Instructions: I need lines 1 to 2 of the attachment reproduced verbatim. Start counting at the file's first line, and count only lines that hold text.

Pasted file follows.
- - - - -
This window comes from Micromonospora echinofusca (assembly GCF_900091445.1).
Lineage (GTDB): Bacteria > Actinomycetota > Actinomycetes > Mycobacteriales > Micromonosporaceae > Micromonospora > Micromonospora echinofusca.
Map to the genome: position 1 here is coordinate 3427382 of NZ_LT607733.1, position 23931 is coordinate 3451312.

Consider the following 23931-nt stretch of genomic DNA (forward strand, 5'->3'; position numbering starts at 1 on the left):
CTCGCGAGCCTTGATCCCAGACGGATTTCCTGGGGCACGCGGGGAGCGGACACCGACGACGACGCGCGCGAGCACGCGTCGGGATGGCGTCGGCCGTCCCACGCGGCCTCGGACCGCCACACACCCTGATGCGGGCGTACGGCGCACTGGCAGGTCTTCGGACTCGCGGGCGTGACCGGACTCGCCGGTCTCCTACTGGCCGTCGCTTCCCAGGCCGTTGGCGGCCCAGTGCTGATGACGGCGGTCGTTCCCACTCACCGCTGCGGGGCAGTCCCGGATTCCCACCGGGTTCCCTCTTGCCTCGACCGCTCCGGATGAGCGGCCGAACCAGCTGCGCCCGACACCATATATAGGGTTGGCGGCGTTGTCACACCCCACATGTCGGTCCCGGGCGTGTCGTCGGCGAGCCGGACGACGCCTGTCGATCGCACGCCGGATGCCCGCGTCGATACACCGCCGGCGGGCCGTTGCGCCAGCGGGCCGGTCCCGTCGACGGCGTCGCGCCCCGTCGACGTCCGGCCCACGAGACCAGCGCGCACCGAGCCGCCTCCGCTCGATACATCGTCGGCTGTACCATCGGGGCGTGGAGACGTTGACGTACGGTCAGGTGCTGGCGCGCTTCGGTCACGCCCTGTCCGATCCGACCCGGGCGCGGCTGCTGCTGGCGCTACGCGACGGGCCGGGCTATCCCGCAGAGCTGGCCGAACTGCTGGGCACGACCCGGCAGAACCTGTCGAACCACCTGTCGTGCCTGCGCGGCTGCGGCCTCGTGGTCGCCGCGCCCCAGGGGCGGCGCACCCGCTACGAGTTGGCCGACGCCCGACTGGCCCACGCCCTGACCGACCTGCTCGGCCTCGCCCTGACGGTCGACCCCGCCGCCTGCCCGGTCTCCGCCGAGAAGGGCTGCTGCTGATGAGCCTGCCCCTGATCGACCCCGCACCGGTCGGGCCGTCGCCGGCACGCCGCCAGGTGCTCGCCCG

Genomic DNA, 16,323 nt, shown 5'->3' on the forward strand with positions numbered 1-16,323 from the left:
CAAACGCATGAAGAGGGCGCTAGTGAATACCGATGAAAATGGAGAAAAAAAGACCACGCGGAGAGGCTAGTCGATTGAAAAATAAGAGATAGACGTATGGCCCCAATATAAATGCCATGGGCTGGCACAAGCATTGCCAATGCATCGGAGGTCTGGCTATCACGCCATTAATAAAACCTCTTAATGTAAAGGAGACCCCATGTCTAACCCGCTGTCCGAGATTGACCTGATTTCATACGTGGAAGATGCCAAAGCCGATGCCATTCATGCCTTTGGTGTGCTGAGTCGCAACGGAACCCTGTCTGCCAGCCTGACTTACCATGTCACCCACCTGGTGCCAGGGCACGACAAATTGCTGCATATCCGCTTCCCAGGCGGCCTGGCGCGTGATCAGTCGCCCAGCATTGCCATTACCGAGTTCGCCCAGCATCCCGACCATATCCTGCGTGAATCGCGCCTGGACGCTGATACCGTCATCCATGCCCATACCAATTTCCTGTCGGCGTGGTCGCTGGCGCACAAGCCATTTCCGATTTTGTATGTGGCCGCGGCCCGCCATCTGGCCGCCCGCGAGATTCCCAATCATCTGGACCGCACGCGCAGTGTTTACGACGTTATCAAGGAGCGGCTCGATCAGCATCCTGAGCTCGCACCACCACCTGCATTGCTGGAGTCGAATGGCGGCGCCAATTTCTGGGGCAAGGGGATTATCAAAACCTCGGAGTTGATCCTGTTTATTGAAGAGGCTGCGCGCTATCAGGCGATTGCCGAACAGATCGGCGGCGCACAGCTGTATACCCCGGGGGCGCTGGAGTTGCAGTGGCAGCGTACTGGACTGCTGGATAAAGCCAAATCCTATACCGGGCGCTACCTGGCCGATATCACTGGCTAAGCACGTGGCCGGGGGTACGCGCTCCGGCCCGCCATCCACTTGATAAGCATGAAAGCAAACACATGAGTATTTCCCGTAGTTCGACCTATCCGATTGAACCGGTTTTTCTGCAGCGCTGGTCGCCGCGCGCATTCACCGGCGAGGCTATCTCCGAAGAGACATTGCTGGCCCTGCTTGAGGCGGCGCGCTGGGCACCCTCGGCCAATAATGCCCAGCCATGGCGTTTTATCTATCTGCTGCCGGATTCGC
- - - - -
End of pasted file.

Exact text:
This window comes from Micromonospora echinofusca (assembly GCF_900091445.1).
Lineage (GTDB): Bacteria > Actinomycetota > Actinomycetes > Mycobacteriales > Micromonosporaceae > Micromonospora > Micromonospora echinofusca.